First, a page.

Selamat Tahun Baru 2008

31.12.07 | Labels: | 0 comments |

Detik demi detik yang terus berjalan, penyesalan dan harapan bercampur di penghujung tahun ini. 
Andaikan, seandainya, kalau saja, oh.. seharusnya..
Semua telah terlewati dan menjadi abu.
Bahkan Tuhan pun tak bisa mengutak-ngatik sejarah.
Besok adalah misteri, namun kita bisa merencanakannya mulai detik ini juga..
Karena saat ini adalah hadiah yang tak ternilai untuk hidup kita nanti.

Selamat Tahun Baru 2008
Semoga langkah-langkah kecil kita terus berjalin, membentuk rangkaian alur kehidupan yang harmoni.

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How to Defending Our Ocean?

28.12.07 | Labels: | 0 comments |

Ocean life comes in an incredible array of shapes and sizes - from microscopic plankton to the largest of the great whales.

Yet many species have been, or are being, driven towards extinction through devastating human impacts.

The Defending our Oceans campaign exposes these threats, confronts the villains and promotes solutions such as a global network of ocean parks called marine reserves.

The key threats facing our oceans include:

Industrial fishing

Giant ships, using state-of-the-art equipment, can pinpoint schools of fish quickly and accurately. These industrial fishing fleets have exceeded the ocean's ecological limits. As larger fish are wiped out, the next smaller fish species are targeted and so on. (Canadian Fisheries expert Dr Daniel Pauly warns that if this continues our children will be eating jellyfish.)

Simply put, more and more people are competing for less and less fish and worsening the existing oceans crisis.


Modern fishing practices are incredibly wasteful. Every year, fishing nets kill up to 300,000 whales, dolphins and porpoises globally. Entanglement is the greatest threat to the survival of many species. Moreover, some fishing practices destroy habitat as well as inhabitants. Bottom trawling, for example, destroys entire ancient deep-sea coral forests and other delicate ecosystems. In some areas it is the equivalent of ploughing a field several times a year.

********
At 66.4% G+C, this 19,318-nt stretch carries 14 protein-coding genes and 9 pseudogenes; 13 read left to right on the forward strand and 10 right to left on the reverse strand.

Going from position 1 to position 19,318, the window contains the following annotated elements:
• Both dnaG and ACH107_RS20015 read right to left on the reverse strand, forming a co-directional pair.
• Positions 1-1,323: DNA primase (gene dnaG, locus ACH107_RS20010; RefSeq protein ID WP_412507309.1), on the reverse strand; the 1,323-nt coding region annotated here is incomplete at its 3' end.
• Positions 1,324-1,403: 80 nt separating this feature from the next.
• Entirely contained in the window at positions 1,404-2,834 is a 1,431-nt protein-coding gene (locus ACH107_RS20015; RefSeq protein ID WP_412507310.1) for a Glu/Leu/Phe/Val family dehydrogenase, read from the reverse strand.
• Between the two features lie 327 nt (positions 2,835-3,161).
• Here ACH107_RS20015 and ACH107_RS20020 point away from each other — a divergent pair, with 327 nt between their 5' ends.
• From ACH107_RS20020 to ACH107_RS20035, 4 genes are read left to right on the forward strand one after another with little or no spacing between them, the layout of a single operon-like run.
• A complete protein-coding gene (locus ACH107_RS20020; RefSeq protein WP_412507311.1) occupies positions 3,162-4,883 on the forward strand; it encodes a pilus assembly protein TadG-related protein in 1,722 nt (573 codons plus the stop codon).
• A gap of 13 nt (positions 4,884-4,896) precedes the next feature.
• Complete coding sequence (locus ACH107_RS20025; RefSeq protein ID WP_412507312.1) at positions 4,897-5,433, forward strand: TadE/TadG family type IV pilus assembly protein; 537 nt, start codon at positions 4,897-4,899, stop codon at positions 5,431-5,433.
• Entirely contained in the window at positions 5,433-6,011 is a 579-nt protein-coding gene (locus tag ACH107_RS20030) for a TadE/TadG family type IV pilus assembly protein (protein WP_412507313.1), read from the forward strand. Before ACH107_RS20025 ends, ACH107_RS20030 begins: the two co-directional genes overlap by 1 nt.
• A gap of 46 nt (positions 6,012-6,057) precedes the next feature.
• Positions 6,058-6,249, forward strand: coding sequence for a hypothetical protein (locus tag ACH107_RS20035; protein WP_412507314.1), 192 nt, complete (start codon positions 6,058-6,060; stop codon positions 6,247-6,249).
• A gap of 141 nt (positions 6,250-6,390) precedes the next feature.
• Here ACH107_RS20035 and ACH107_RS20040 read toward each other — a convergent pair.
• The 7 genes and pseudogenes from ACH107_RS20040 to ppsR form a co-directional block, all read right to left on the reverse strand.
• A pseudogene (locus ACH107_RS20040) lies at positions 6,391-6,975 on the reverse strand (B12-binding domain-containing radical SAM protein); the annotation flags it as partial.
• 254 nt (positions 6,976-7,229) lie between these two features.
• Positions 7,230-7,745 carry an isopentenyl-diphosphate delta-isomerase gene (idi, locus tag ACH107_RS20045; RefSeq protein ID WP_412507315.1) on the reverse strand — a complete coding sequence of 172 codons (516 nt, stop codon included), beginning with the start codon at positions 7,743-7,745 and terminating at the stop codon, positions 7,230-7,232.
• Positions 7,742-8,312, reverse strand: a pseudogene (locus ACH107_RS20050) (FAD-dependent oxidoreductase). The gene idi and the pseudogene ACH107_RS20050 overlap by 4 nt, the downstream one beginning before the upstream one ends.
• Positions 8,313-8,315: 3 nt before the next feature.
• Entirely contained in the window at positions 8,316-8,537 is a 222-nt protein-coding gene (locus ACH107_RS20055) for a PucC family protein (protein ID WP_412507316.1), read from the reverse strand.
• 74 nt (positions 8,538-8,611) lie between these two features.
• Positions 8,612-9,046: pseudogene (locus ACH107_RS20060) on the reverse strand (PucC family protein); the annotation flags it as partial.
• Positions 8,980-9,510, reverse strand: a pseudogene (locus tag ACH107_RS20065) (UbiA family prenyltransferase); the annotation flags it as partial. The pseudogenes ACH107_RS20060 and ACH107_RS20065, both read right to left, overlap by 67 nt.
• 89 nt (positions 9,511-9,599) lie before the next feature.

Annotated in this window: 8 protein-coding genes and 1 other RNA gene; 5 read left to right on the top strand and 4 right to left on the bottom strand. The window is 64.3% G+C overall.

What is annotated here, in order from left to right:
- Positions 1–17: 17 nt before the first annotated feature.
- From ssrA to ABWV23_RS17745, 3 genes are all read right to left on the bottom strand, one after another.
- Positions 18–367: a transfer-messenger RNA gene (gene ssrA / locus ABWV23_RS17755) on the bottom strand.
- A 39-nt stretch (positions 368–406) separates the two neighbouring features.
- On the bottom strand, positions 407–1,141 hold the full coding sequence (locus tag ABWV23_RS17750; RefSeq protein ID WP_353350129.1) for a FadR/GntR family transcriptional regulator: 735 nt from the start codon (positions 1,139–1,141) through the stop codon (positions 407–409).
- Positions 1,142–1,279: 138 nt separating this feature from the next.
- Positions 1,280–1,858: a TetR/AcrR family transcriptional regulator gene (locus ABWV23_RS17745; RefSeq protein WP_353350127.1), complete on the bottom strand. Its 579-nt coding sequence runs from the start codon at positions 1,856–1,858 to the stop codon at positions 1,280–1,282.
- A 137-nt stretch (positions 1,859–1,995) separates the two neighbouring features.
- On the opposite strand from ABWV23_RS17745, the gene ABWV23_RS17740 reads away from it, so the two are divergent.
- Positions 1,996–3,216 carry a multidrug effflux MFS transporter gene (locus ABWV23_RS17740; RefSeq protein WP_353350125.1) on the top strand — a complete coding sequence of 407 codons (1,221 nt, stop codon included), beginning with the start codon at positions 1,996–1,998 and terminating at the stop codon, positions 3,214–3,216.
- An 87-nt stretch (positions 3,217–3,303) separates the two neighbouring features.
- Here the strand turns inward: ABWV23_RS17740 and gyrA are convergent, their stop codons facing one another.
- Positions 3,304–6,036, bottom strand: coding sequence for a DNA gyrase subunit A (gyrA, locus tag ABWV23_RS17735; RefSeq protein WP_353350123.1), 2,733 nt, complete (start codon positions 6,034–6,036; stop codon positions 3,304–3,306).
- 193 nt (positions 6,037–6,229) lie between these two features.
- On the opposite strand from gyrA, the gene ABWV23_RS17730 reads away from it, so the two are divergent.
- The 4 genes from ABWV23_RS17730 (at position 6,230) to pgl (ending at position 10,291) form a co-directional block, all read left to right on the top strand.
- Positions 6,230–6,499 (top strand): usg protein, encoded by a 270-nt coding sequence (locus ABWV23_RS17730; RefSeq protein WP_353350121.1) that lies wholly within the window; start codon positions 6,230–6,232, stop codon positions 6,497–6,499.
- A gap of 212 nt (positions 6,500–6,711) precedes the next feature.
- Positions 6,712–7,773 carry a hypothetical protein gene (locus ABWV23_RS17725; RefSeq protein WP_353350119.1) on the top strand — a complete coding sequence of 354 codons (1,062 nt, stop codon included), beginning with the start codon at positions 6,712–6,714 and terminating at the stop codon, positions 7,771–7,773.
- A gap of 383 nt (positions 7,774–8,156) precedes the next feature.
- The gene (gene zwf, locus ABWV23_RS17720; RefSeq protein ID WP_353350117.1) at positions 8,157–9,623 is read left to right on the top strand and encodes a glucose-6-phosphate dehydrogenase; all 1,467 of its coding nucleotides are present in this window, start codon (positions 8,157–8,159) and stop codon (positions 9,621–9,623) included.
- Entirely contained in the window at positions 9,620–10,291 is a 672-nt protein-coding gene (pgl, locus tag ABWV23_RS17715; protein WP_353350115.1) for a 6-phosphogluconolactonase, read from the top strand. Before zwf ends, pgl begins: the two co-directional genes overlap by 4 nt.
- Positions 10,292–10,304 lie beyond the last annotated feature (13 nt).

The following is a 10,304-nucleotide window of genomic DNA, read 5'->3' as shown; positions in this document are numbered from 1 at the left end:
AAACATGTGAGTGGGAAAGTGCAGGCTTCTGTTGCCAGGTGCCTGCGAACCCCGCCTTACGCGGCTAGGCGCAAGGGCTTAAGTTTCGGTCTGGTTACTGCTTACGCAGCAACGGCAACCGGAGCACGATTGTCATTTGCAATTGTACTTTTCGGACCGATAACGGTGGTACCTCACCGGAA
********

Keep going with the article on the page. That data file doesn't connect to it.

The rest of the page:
Unfair fisheries

As traditional fishing grounds in the north have collapsed, fishing capacity has increasingly turned to Africa and the Pacific. Pirates that ignore regulations and effectively steal fish are denying some of the poorest regions of the world much needed food security and income, and those fleets fishing legally are only giving a small percentage of the profit to African or Pacific States.

Fish farming

Aquaculture (fish and shellfish farming) is often put forward as the future of the seafood industry. But the shrimp aquaculture industry is perhaps the most destructive, unsustainable and unjust fisheries industry in the world. Mangrove clearances, fishery destruction, murder and community land clearances have all been widely reported.

The salmon farming industry also proves farming is no solution - it takes approximately 4kgs of wild caught fish to produce 1kg of farmed salmon.

Global warming

The ocean and its inhabitants will be irreversibly affected by the impacts of global warming and climate change. Scientists say that global warming, by increasing sea water temperatures, will raise sea levels and change ocean currents. The effects are already beginning to be felt. Whole species of marine animals and fish are at risk due to the temperature rise - they simply cannot survive in the changed conditions. For example, increased water temperatures are thought to be responsible for large areas of corals turning white and dying (bleaching).


Another significant impact of human activity on the marine environment is pollution. The most visible and familiar is oil pollution caused by tanker accidents. Yet despite the scale and visibility of such impacts, the total quantities of pollutants entering the sea from oil spills are dwarfed by those of pollutants introduced from other sources. These include domestic sewage, industrial discharges, urban and industrial run-off, accidents, spillage, explosions, sea dumping operations, mining, agricultural nutrients and pesticides, waste heat sources, and radioactive discharges.

Defending our oceans

Fundamental changes need to be made in the way our oceans are managed. This means that we must act to make sure that human activities are sustainable, in other words that they meet human needs of current and future generations without causing harm to the environment. Accordingly, governments must set aside 40 percent of our oceans as marine reserves. Marine reserves can be defined as areas of the ocean in which the exploitation of all living resources is prevented, together with the exploitation of non-living resources such as sand and gravel and other minerals.